So on and so forth we went, him detailing his problems with his wife, and me trying to help him see that these were not issues that couldn’t be resolved. At one point he spoke about the ‘bhabhi’ (sis in law, though not necessarily. In India, even neighbours are addressed fondly as brother and sister in law) whom he had just spoken to, and revealed that his wife didn’t get on well with her. She had major fights with the woman. And I had understood, from the beginning, that the bhabhi had issues with this man’s wife.
“Do you all live together?” I asked him.
“No, we live next door to her. But bhabhi comes over to help my wife with the baby, and also because I am at work all day and then Radha is alone.” Radha being his wife.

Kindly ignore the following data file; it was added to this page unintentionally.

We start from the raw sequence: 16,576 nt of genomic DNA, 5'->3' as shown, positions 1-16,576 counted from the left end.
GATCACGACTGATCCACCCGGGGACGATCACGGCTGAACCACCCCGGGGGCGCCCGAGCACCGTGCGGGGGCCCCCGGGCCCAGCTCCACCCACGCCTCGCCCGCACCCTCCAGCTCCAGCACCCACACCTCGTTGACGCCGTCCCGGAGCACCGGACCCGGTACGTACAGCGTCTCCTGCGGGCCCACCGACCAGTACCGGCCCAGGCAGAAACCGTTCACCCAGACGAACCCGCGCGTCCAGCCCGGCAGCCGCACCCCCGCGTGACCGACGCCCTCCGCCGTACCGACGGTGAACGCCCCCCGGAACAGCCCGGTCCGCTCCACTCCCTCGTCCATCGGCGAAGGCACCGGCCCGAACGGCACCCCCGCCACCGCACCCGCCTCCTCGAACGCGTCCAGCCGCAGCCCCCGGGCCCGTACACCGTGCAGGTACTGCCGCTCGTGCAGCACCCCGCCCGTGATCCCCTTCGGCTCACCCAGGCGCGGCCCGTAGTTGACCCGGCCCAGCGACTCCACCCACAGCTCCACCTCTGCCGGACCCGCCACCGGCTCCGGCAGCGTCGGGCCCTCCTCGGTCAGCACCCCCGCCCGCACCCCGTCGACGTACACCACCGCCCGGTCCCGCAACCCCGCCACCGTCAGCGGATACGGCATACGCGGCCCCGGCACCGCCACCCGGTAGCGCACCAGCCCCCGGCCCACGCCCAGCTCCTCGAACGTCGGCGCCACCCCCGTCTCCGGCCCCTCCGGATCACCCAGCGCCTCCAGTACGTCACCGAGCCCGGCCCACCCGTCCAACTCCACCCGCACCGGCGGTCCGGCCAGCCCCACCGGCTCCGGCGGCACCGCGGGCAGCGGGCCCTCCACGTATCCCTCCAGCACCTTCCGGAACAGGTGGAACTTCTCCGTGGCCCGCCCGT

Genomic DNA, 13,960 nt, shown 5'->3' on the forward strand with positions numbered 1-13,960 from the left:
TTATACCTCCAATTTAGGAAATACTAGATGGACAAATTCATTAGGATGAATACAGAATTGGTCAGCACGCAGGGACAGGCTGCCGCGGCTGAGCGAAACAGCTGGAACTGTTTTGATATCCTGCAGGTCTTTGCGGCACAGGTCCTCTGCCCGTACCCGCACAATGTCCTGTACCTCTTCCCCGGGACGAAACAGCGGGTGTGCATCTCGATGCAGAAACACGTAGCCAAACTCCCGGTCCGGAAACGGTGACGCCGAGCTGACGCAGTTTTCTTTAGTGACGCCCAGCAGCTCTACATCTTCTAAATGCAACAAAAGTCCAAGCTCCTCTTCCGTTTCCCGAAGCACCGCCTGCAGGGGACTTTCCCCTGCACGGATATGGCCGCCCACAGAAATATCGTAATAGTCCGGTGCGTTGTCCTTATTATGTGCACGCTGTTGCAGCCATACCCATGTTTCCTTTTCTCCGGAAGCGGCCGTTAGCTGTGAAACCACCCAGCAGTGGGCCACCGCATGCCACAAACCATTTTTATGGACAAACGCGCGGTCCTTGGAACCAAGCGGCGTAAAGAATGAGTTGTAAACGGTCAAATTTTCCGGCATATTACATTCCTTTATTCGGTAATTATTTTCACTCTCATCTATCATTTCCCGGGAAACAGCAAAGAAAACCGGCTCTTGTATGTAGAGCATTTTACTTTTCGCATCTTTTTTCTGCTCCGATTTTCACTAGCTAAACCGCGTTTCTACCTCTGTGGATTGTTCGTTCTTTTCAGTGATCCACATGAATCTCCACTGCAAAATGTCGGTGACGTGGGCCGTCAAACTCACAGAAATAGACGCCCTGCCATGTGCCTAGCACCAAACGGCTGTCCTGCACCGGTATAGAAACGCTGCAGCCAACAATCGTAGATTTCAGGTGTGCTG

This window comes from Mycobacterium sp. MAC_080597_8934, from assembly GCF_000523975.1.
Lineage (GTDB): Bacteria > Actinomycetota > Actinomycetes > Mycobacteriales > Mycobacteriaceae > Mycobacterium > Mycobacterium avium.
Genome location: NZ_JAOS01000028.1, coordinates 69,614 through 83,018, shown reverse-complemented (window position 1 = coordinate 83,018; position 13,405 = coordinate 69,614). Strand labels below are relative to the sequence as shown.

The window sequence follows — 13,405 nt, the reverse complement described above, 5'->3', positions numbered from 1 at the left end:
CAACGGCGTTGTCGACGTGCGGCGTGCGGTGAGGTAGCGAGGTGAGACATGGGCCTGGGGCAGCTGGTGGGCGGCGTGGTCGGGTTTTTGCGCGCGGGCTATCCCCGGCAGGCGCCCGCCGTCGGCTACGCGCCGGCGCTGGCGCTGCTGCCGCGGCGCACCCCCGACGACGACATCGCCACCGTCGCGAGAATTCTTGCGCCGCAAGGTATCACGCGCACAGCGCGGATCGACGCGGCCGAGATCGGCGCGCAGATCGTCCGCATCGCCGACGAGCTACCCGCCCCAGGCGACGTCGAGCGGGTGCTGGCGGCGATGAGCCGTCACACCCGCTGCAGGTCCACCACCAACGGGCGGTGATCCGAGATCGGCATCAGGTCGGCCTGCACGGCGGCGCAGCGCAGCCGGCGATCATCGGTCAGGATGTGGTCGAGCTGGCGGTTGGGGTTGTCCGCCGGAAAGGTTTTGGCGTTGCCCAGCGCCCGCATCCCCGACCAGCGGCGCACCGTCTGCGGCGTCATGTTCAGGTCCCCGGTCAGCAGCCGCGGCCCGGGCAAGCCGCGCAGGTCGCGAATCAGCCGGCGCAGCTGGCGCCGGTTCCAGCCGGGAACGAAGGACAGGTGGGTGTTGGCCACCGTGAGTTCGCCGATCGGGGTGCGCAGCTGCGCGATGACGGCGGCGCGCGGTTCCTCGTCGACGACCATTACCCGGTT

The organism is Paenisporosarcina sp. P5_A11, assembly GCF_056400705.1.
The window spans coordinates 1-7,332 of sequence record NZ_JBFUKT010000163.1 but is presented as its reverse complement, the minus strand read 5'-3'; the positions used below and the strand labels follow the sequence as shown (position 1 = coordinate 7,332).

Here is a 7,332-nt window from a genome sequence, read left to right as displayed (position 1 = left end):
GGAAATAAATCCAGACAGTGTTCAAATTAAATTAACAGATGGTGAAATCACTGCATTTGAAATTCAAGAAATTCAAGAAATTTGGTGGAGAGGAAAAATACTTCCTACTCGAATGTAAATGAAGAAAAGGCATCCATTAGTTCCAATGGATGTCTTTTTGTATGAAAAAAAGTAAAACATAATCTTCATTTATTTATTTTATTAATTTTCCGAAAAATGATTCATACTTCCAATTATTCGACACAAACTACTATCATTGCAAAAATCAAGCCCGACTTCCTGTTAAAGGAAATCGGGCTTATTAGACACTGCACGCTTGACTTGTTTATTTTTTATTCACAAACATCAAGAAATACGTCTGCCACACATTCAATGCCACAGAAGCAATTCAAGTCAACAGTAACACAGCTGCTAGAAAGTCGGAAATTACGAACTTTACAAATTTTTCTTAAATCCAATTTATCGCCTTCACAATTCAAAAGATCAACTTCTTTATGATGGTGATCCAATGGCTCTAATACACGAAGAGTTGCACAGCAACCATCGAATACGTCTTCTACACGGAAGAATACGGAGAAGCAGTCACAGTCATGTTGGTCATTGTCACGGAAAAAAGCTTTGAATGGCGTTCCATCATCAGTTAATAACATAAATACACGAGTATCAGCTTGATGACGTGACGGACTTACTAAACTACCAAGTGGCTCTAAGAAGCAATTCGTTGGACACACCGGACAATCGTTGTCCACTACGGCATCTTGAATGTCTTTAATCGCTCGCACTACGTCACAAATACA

“Hmm. Well, if they don’t get on well together, maybe you should limit bhabhi’s visits to your home. Ask your wife to minimise contact with that woman.” And then I added, “Bhaiyya, lots of people in this world will try to poison your mind–or your wife’s. They will provoke you into doing something that you will regret later. If you break your home now, who gets affected? Your wife, your son, and you. Bhabhi will go on living her life as she was earlier. Her life won’t be spoilt, yours will be. So beware of people who urge you to break your home. These are but trivial issues.” I said somberly.
The man grew thoughtful now. “Yes… there will be nobody to give me food even.” He mused. But his mind rebelled. “But she is such a nagger. I can’t live with her,” he insisted. And then added, “But I will surely take my boy away from her. Larka to main nahi dunga usko.” He spoke menacingly.